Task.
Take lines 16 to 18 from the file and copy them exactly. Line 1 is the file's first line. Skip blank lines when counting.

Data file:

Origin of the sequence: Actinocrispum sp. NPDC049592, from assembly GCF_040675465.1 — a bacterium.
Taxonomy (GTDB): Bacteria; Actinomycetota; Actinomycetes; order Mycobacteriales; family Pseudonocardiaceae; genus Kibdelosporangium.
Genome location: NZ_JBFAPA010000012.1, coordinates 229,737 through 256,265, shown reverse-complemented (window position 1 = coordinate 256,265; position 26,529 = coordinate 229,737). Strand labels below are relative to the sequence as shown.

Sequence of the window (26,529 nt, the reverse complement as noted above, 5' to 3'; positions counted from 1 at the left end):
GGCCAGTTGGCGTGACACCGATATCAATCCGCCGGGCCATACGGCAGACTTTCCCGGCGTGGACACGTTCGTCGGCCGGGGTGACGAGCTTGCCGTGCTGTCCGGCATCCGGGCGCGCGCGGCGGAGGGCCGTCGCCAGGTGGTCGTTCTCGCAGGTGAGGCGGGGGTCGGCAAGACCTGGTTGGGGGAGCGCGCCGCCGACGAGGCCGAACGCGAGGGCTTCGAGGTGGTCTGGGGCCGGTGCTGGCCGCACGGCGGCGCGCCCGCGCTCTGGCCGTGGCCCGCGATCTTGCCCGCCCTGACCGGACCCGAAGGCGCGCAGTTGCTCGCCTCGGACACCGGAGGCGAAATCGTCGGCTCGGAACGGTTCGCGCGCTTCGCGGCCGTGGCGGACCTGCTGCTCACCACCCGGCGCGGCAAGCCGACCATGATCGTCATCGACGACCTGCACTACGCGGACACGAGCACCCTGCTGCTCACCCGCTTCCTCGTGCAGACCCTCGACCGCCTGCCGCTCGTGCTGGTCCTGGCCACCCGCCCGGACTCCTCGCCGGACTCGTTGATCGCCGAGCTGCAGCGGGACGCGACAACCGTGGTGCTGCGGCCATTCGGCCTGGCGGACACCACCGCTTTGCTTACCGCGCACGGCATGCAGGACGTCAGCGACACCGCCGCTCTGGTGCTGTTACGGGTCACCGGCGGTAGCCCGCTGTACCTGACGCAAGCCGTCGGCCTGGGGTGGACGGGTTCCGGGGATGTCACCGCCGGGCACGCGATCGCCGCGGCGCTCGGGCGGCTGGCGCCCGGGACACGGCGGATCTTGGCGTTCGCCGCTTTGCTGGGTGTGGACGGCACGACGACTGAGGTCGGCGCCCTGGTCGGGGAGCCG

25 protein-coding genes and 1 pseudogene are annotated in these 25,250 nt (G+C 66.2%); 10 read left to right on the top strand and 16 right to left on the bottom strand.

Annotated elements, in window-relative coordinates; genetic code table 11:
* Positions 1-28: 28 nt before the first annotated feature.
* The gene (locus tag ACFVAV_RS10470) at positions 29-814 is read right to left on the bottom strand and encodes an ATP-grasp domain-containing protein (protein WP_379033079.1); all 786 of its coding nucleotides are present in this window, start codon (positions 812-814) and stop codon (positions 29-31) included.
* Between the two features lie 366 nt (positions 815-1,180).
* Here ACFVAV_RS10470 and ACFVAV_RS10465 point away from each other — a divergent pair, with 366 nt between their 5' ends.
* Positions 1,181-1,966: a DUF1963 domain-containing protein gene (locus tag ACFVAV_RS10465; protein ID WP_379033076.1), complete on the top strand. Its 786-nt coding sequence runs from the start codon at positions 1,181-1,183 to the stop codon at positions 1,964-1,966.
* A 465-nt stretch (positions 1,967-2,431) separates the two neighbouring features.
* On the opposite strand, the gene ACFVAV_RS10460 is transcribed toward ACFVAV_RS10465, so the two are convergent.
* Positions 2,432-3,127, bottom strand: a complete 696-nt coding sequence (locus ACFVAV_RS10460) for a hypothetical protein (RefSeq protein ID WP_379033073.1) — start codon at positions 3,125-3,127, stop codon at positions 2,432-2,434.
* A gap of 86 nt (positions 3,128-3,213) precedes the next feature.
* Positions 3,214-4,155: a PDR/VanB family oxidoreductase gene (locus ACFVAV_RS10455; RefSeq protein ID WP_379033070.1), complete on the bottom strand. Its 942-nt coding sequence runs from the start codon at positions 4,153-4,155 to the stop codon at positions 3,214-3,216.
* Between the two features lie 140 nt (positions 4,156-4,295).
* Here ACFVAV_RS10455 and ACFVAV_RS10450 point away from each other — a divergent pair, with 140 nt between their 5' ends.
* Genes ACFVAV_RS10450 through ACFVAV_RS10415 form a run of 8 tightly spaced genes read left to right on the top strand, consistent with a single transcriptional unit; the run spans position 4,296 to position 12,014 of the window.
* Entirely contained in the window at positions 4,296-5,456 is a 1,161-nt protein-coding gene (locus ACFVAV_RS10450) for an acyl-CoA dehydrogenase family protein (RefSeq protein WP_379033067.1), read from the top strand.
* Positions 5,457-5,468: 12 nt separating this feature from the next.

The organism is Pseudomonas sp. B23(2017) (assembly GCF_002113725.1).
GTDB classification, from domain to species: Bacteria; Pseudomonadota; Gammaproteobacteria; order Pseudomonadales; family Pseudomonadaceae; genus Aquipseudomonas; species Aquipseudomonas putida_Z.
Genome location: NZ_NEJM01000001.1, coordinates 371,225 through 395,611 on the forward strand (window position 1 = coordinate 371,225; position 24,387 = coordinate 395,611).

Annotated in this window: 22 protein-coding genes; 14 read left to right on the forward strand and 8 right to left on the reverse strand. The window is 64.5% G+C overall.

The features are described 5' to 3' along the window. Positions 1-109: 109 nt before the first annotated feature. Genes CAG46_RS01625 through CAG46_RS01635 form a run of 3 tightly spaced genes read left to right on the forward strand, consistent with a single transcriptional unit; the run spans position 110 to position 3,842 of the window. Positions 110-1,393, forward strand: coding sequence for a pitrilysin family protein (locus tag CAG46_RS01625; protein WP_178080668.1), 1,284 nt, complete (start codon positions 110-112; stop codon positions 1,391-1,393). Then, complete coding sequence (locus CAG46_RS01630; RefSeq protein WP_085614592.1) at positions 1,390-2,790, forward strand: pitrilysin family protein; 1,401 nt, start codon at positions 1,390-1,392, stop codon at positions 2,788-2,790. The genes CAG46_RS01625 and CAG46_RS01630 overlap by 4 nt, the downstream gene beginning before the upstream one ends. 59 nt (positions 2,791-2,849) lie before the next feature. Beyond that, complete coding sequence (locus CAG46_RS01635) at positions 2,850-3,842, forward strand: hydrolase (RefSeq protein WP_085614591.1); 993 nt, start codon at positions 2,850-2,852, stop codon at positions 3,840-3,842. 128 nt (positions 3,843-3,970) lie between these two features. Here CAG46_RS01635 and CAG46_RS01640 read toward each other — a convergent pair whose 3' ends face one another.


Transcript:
* A gap of 86 nt (positions 3,128-3,213) precedes the next feature.
* Positions 3,214-4,155: a PDR/VanB family oxidoreductase gene (locus ACFVAV_RS10455; RefSeq protein ID WP_379033070.1), complete on the bottom strand. Its 942-nt coding sequence runs from the start codon at positions 4,153-4,155 to the stop codon at positions 3,214-3,216.
* Between the two features lie 140 nt (positions 4,156-4,295).